April 12, 2005

Evolution in Action

The American Museum of Natural History website has an intriguing article up about the whiptail lizard, and how they avoid a problem that occurs among most species when cross-bred in nature.

Most products of crossbreeding, such as the mule, are sterile. But the New Mexico Whiptail, as well as several other all-female species of whiptail lizard, does reproduce, and all of its offspring are female. Moreover, it reproduces by parthenogenesis -- its eggs require no fertilization, and its offspring are exact and complete genetic duplicates of the mother.

The article is short but interesting, and makes me wonder anew at the workings of Mother Nature. Here, she's obviously used natural selection to solve a common problem, by eliminating the wet spot.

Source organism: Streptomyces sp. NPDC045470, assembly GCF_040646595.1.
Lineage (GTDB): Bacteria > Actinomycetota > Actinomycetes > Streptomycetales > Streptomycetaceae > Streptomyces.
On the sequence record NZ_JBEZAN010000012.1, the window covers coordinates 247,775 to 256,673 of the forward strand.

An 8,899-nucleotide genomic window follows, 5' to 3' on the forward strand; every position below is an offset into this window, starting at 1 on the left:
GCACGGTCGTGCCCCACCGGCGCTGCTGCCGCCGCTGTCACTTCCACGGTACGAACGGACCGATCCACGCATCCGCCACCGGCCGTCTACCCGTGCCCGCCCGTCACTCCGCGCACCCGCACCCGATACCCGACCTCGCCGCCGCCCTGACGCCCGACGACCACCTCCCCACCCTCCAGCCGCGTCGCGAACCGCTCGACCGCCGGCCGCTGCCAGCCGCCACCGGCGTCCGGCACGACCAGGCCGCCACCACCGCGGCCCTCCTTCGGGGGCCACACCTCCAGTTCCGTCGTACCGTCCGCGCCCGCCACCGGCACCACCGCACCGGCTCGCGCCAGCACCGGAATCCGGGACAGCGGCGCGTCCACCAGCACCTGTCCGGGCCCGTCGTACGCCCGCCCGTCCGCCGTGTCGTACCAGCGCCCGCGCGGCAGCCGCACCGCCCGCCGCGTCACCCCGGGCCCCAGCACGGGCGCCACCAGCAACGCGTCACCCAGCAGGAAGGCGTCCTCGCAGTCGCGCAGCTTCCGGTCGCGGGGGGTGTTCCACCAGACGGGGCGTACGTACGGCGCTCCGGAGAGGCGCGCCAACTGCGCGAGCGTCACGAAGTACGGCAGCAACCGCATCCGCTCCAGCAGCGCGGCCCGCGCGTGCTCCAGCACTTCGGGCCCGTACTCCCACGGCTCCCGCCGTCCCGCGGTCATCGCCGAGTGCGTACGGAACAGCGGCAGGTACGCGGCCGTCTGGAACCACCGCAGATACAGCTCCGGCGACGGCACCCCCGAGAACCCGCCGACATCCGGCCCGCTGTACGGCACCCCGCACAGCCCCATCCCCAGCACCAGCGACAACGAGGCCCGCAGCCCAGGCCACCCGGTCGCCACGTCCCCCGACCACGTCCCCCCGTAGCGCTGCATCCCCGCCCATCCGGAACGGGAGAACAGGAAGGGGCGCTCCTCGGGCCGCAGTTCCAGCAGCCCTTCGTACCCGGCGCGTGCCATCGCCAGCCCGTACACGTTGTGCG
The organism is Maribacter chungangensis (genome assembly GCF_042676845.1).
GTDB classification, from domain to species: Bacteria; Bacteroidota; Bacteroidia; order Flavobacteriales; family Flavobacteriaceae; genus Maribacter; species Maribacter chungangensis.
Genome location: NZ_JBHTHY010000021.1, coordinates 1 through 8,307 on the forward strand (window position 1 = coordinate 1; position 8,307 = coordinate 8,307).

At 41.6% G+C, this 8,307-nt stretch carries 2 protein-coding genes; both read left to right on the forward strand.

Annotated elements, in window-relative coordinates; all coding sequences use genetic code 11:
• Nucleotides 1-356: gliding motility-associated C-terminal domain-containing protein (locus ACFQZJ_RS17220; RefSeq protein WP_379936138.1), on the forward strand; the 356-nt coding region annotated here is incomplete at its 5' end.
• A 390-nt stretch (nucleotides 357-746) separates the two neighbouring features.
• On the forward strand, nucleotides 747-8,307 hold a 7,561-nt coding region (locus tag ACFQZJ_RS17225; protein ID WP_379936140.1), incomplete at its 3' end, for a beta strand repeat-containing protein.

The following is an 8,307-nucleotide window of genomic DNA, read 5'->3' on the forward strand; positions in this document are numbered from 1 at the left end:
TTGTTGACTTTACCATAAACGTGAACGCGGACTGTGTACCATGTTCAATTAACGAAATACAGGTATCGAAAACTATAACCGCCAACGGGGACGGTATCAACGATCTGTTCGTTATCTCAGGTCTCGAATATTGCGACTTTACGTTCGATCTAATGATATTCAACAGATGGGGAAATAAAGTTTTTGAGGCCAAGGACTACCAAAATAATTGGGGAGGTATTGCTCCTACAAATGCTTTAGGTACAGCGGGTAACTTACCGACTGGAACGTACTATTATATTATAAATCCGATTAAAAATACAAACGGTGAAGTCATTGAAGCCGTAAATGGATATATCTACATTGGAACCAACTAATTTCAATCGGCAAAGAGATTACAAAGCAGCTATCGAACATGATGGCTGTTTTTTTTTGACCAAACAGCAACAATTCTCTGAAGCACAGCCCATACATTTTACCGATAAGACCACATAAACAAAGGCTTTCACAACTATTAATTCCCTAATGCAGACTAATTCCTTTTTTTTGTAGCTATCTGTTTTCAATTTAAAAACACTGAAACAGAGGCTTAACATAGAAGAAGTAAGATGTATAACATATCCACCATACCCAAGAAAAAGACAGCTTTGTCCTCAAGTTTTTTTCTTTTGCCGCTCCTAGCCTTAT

Posted by Ted at April 12, 2005 04:16 PM
Category: SciTech

Natural cloning in a multicellular species? That's just not right. The entire population would have had to have come from a single ancestor, and every whiptail lizard genetically identitcal to every other one. Something smells fishy.

Posted by: Tuning Spork at April 12, 2005 09:54 PM

Well, there's no April 1st date on that page, so this looks legit.

My edumicated guess is that a lizard once produced an accidentally "fertilized" (with complete DNA and chromosomes) egg and laid it. Then her every subsequent egg produced was also "fertilized" and then allowed to grow and be laid, and so on and so on... and now we've got all these identical, self-replicating lizards running around. Fascinating!

Posted by: Tuning Spork at April 12, 2005 10:03 PM
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